Here are four more responses to the recent translation of a manuscript entitled “The Gospel of Jesus’ Wife.”
Ben Witherington, “Seven Minute Seminary: Did Jesus Have a Wife?”
Witherington serves as Jean R. Amos Professor of New Testament for Doctoral Studies at Asbury Theological Seminary where he has taught since 1995. He has written many books, including a socio-rhetorical commentary on every book of the New Testament (published by Eerdmans).
In this helpful clip, Witherington addresses the recent translation of the manuscript referred to as “The Gospel of Jesus’ Wife.”
Michael J. Kruger, “The Far Less Sensational Truth about Jesus’ ‘Wife’”: (September 19, 2012)
Kruger serves as a Professor of New Testament at Reformed Theological Seminary, Charlotte, NC, and author of the recently published Canon Revisited: Establishing the Origins and Authority of the New Testament Books (Wheaton: Crossway, 2012).
Kruger considers several matters as he asks questions about this new discovery:
Authenticity: “At this point, there is no way to know whether it is genuine or a forgery. We cannot be certain until more scholars have an opportunity to examine it.”);
Composition: “there is nothing that would indicate that the composition of this gospel should be dated to the first century. It was produced long after the time of the apostles, along with all other known apocryphal gospels.”
Historical Value: “There is no reason to think this gospel retains authentic tradition about Jesus. It is a late production, not based on eyewitness testimony, and likely draws on other apocryphal works like Thomas and Philip. Moreover – and this is critical – we do not have a single historical source in all of early Christianity that suggests Jesus was married. None.”
Conspiracies and the Canonical Gospels: “When it comes to these sorts of questions I like to remind my students of a simply – but often overlooked – fact: of all the gospels in early Christianity, only Matthew, Mark, Luke, and John are dated to the first century. Sure, there are minority attempts to put books like the Gospel of Thomas in the first century – but such attempts have not been well received by biblical scholars. Thus, if we really want to know what Jesus was like, our best bet is to rely on books that were at least written during the time period when eyewitnesses were still alive. And only four gospels meet that standard.”
Daniel B. Wallace, “Reality Check: The ‘Jesus’ Wife’ Coptic Fragment,” (September 21, 2012)
Wallace serves as professor of New Testament Studies at Dallas Theological Seminary where he has been tenured since 1995. He authored Greek Grammar Beyond the Basics (Grand Rapids: Zondervan, 1997), and has done extensive work in the area of textual criticism.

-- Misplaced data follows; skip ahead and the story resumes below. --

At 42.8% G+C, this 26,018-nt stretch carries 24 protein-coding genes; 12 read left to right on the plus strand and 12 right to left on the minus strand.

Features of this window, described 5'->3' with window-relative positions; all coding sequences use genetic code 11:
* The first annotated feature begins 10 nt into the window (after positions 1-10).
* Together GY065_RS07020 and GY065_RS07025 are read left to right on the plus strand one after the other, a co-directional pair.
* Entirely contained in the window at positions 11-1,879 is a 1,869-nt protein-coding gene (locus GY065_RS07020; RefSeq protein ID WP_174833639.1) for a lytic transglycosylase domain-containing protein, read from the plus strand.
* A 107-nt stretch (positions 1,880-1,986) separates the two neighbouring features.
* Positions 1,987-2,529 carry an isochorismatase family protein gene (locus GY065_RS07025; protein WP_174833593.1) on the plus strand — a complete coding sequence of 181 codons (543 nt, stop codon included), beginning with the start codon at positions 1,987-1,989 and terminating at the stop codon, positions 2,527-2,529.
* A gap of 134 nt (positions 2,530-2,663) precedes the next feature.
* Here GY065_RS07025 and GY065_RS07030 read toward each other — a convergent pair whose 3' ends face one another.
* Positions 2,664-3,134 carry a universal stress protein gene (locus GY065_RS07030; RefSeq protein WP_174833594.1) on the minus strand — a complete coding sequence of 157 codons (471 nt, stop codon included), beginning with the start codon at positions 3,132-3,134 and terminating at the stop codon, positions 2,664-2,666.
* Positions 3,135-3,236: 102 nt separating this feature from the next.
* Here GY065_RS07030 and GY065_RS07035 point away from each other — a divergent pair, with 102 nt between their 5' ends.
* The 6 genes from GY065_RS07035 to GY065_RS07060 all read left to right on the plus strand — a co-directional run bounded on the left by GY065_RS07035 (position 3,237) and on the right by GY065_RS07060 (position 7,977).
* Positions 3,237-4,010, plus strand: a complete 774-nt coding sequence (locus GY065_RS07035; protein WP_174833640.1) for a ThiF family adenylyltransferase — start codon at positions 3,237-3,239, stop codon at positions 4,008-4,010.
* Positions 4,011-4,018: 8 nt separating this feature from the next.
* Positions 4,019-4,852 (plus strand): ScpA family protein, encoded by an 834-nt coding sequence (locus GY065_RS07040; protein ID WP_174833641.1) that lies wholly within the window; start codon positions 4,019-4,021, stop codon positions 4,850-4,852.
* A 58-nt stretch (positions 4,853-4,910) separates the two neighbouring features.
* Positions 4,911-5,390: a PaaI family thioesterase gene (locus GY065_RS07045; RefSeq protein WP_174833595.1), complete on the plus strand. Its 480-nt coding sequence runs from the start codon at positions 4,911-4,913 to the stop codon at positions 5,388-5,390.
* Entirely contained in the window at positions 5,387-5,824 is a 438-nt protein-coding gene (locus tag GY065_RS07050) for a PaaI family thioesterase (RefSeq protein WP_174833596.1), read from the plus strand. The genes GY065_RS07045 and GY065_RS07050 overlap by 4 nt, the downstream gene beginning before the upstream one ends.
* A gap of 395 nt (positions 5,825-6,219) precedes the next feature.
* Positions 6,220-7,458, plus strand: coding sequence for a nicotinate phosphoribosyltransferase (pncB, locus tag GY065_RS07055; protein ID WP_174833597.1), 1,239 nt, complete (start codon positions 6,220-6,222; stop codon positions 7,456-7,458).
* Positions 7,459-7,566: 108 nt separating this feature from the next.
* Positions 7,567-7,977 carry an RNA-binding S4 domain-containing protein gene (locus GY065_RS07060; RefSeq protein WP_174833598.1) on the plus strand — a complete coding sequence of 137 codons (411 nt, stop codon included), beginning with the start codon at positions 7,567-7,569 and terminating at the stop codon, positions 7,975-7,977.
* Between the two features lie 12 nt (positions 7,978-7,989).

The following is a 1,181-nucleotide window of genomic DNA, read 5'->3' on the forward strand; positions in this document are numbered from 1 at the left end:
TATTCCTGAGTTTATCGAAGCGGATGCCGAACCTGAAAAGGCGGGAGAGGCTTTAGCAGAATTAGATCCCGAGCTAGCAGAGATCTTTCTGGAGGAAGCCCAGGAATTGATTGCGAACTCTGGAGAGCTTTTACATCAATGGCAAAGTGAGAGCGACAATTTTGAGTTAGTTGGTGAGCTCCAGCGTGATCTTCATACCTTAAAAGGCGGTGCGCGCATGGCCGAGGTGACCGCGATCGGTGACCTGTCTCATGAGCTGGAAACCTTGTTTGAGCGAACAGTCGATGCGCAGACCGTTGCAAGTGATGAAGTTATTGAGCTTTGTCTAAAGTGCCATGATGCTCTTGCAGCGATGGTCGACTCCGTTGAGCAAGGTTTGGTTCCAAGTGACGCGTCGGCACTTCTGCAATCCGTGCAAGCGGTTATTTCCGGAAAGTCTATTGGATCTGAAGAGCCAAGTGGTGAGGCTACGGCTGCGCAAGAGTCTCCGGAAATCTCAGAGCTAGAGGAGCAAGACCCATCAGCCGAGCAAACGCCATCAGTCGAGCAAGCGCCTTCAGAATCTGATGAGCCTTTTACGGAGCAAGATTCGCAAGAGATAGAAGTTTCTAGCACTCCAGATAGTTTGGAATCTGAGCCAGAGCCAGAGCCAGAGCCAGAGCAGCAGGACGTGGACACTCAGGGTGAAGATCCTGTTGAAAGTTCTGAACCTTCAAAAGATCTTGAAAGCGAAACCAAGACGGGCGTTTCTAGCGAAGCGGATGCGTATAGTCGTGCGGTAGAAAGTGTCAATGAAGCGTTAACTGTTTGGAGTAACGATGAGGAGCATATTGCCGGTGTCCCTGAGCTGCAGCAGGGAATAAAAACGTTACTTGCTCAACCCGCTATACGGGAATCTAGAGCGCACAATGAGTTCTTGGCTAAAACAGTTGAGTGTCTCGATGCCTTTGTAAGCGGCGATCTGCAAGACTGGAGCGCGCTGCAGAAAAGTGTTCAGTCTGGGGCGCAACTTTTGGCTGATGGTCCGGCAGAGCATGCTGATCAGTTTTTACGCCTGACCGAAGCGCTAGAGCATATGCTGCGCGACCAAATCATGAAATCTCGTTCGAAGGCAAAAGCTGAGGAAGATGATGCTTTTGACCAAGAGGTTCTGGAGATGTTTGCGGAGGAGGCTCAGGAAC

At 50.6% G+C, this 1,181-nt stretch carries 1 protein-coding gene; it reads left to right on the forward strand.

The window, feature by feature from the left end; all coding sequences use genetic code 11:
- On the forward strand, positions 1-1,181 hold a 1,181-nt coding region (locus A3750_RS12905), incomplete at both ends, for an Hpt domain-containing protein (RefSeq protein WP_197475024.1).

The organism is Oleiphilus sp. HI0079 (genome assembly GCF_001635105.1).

In this post, Wallace addresses “some facts, some probabilities, and some possibilities.” Under “facts,” in his ninth point, Wallace asks and answers, “Does this fragment prove that Jesus was married? The answer is an emphatic no. At most, it can only tell us what one group of ‘Christians’ in the middle of the second century thought. But it says nothing about true history, about Jesus of Nazareth.”
As far as “possibilities,” Wallace lists three: 1) “the manuscript is a fake”; 2) if it is genuine, a. it is not Gnostic, b. Gnostic but with an understanding of marriage other than a physical bond between a man and a woman, c. orthodox but the reference to “wife” is metaphorically used to refer to the church as Jesus’ wife, d. a derivative Christian group that was responded to the asceticism of the second century that looked negatively upon marriage, or e. a parabolic or metaphorical reference; finally, 3) “If it goes back to a second-century tradition, we must keep in mind that there is a world of difference between first-century, apostolic Christianity and the various spin-off groups that rose after that early period.”
Francis Watson, “The Gospel of Jesus’ Wife: How a face Gospel-Fragment was composed”
Watson serves at the University of Durham. He includes a six-page analysis of the Coptic fragment in which he concludes this is the work of a modern author, a forgery.
The text has been constructed out of small pieces – words or phrases – culled mostly from the Coptic Gospel of Thomas (GTh), Sayings 101 and 114, and set in new contexts.
This is most probably the compositional procedure of a modern author who is not a native speaker of Coptic. . . . it seems unlikely that GJW will establish itself as a “genuine” product of early gospel writing.
Watson also included an “Addendum: The End of the Line”
His conclusion here is the following: “For the present, though, scepticism [sic] seems a safer option than credulity.”